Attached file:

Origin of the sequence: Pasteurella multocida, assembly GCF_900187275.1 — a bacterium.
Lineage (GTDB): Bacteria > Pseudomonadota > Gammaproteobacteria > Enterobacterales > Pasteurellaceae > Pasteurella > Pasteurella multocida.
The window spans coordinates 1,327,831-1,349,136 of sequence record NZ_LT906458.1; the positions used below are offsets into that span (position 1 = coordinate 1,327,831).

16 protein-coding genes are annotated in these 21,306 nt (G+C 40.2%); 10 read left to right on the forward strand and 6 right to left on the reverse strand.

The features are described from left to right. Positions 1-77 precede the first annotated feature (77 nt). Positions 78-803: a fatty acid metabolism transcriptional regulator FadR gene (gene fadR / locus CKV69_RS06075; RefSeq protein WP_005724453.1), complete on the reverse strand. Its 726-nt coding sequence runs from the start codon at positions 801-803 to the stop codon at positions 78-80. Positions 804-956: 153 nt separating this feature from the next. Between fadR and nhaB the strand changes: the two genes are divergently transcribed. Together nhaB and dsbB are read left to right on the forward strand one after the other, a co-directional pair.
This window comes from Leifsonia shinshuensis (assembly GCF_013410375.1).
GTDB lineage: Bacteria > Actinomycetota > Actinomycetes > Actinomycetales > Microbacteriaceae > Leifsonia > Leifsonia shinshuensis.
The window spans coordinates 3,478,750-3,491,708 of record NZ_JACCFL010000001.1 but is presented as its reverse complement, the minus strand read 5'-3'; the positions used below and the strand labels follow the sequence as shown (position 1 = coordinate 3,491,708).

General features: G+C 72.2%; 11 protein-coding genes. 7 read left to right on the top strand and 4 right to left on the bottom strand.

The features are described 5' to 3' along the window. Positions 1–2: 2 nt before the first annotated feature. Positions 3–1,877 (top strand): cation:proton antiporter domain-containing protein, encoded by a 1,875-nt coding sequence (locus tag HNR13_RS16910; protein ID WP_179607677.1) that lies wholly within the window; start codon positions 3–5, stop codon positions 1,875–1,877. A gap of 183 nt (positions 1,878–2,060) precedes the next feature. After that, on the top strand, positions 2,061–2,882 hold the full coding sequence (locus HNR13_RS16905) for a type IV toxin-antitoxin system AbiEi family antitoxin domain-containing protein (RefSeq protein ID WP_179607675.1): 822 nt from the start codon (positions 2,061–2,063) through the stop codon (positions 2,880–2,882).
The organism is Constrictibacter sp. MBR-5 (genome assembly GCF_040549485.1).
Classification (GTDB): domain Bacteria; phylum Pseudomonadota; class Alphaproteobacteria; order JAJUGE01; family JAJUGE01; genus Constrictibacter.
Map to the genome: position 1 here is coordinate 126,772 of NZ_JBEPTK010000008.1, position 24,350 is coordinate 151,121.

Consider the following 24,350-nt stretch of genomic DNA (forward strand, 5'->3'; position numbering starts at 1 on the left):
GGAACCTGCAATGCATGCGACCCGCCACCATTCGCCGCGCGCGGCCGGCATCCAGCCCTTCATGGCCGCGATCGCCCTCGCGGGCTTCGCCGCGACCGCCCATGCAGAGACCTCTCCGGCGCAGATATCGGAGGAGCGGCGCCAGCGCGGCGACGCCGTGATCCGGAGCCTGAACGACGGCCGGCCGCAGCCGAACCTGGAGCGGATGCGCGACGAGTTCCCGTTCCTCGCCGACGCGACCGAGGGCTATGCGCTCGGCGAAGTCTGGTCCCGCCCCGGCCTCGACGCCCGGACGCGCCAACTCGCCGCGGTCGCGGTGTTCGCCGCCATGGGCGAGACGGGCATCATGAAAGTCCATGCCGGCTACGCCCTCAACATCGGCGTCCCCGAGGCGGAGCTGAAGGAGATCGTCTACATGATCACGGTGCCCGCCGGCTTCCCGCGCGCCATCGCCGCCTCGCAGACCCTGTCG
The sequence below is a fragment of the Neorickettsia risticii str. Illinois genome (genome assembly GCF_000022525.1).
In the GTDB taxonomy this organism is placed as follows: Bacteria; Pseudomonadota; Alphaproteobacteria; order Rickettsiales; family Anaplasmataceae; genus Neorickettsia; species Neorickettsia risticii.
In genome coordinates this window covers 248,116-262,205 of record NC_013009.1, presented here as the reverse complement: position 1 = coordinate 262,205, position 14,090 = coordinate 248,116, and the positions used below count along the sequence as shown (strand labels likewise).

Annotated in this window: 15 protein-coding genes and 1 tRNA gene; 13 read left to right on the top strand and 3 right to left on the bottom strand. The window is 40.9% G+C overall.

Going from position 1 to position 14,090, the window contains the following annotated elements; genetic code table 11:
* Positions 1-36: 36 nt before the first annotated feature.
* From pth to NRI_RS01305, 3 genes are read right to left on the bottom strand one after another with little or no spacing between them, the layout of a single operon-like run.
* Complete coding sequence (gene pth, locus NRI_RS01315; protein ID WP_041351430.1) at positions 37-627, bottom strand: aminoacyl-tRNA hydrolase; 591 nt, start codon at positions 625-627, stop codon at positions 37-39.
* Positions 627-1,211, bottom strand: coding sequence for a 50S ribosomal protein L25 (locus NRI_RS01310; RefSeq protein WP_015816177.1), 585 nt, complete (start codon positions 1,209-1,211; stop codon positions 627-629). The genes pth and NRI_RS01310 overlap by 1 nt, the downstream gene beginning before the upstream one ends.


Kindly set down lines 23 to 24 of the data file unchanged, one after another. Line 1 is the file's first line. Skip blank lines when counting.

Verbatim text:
* Complete coding sequence (gene pth, locus NRI_RS01315; protein ID WP_041351430.1) at positions 37-627, bottom strand: aminoacyl-tRNA hydrolase; 591 nt, start codon at positions 625-627, stop codon at positions 37-39.
* Positions 627-1,211, bottom strand: coding sequence for a 50S ribosomal protein L25 (locus NRI_RS01310; RefSeq protein WP_015816177.1), 585 nt, complete (start codon positions 1,209-1,211; stop codon positions 627-629). The genes pth and NRI_RS01310 overlap by 1 nt, the downstream gene beginning before the upstream one ends.